Book Buzz: This Is the Honey

This Is the Honey: An Anthology of Contemporary Black Poets; edited by Kwame Alexander

In 2020, poet Kevin Young, current director of the Smithsonian Institution’s National Museum of African American History and Culture and poetry editor for the New Yorker, published “African American Poetry: 250 Years of Struggle and Song.” Young’s 1,110-page anthology is a comprehensive array of Black poets from 1770’s Phillis Wheatley to 2020’s Mahogany Browne. It belongs on any poetry lover’s bookshelf.

Four years later, Kwame Alexander, a poet, educator and author of children’s books, has come out with “This is the Honey: An Anthology of Contemporary Black Poets.” Alexander’s anthology is less a catalog of poets and more a moment in time. Alexander gathered the 154 or so poems in this book with thoughtfulness and deliberation, hoping to acknowledge and shine a light on the joy and sorrow of the Black experience today through the provocative beauty of this poetry. “It’s an unbridled selfie,” he writes in the introduction. “To marvel at. And reflect.”

The book is divided into six sections, each titled with a clue to the contents: The Language Of Joy, That’s My Heart Right There, Where I’m From, Devotions, Race Raise Rage: The Blackened Alphabet and When I See The Stars: Praise Poems.

As the title indicates, the poets are all contemporary living Black poets, including well-known names like Elizabeth Acevedo, Rita Dove, Ross Gay, Nikki Giovanni, Amanda Gorman, Sonia Sanchez, Tracy K. Smith, Alice Walker, Frank X. Walker and the same Kevin Young who edited the 2020 anthology mentioned above. Some of the poets have fewer awards and accomplishments than these standout writers, but all the poems were selected for their power.

And while Alexander says the poems are “unapologetically matter-of-fact Black,” he invites everyone to find inspiration and to rejoice in the hope this book contains. I would add a caveat that the hope you find in these poems has always come at a cost, and that is not forgotten in these pages.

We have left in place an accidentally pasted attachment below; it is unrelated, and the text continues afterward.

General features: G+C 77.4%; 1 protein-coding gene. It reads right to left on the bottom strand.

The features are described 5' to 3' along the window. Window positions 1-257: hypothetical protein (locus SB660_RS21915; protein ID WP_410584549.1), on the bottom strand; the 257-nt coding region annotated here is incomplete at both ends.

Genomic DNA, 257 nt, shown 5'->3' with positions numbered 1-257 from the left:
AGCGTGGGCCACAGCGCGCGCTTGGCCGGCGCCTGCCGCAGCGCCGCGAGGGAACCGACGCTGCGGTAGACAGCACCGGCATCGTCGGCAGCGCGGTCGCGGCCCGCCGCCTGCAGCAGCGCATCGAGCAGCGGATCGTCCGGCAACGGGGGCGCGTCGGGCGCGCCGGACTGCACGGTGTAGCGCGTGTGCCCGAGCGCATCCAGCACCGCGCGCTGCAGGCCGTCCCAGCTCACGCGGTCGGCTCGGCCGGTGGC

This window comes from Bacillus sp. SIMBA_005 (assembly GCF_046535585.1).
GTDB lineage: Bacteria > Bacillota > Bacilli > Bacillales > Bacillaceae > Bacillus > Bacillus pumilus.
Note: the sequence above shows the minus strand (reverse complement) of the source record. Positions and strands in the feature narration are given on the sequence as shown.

Jacqueline Allen Trimble describes her mother, dressed to the nines, walking down Dexter Avenue in Montgomery, Alabama, in “The Language of Joy.” With “folks on the street joining in the celebration,” the poem creates a rich and colorful visual worthy of a Broadway musical:

“singing and dancing like a free people up Dexter Avenue, / and don’t think they didn’t know they were walking in the footsteps / of slaves and over auction sites and past where old Wallace / had held onto segregation like a life raft, but this / was not that day.”

Trimble acknowledges the dark history of the South calling out the slave trade and segregationist Gov. George Wallace, but the poem is indeed a tangible celebration of Black Americans who have got their own. The poet delights in centering her mother in the story but the end of the poem shows, once again, how the best of times still can cast a shadow and all you can do is keep on heading home.

Tragic events of the recent past are called out too. Kevin Powell’s poem “Happy,” ends with the date, Thursday, June 4, 2020, and you can infer that Powell wrote the poem two weeks after the death of George Floyd and the day of his memorial service. Frank X. Walker uses the backdrop of the COVID-19 pandemic to deliver a heartbreaking poem about his mother.

Many of the poems have a musical theme. A roll call of popular Black musicians name-dropped in these poems includes Mahalia Jackson, John Coltrane, Louis “Satchmo” Armstrong and Ella Fitzgerald, Bill Withers, Nina Simone, Otis Redding, James Brown and Beyonce, all gathered in service of the celebration.

Alexander rose to the task of bringing these voices together to tell the important story of the Black experience. All the poets are at the top of their game and the book is immersible, by which I mean you can immerse yourself in the poems, moving from one to the other as in a flowing stream, letting the joy and sadness wash over you in waves.

This is Alexander’s second anthology of Black poetry. His first, “360° A Revolution of Black Poets,” co-edited with New Orleans author and activist Kalamu ya Salaam came out in 1998. That book, according to Alexander, was a “call to action,” and while action is still needed, “This is the Honey” might be described as a call to celebration. Either way, it’s a call to stand up. Ruth Forman’s poem, “Stand” drives home the importance of standing up.

“…but here is the truth / someone will always tell you / sit down / the ones we remember / kept standing”

“This is the Honey: An Anthology of Contemporary Black Poets” is available at Bellingham and Whatcom County libraries and independent bookstores. Alexander will be appearing at Sehome High School at 7 p.m. Wednesday, April 10. Tickets are available through Village Books. Info:

Neil McKay is the online experience coordinator for Whatcom County Library System,

(Originally published in Cascadia Daily News, Sunday, April 7, 2024.)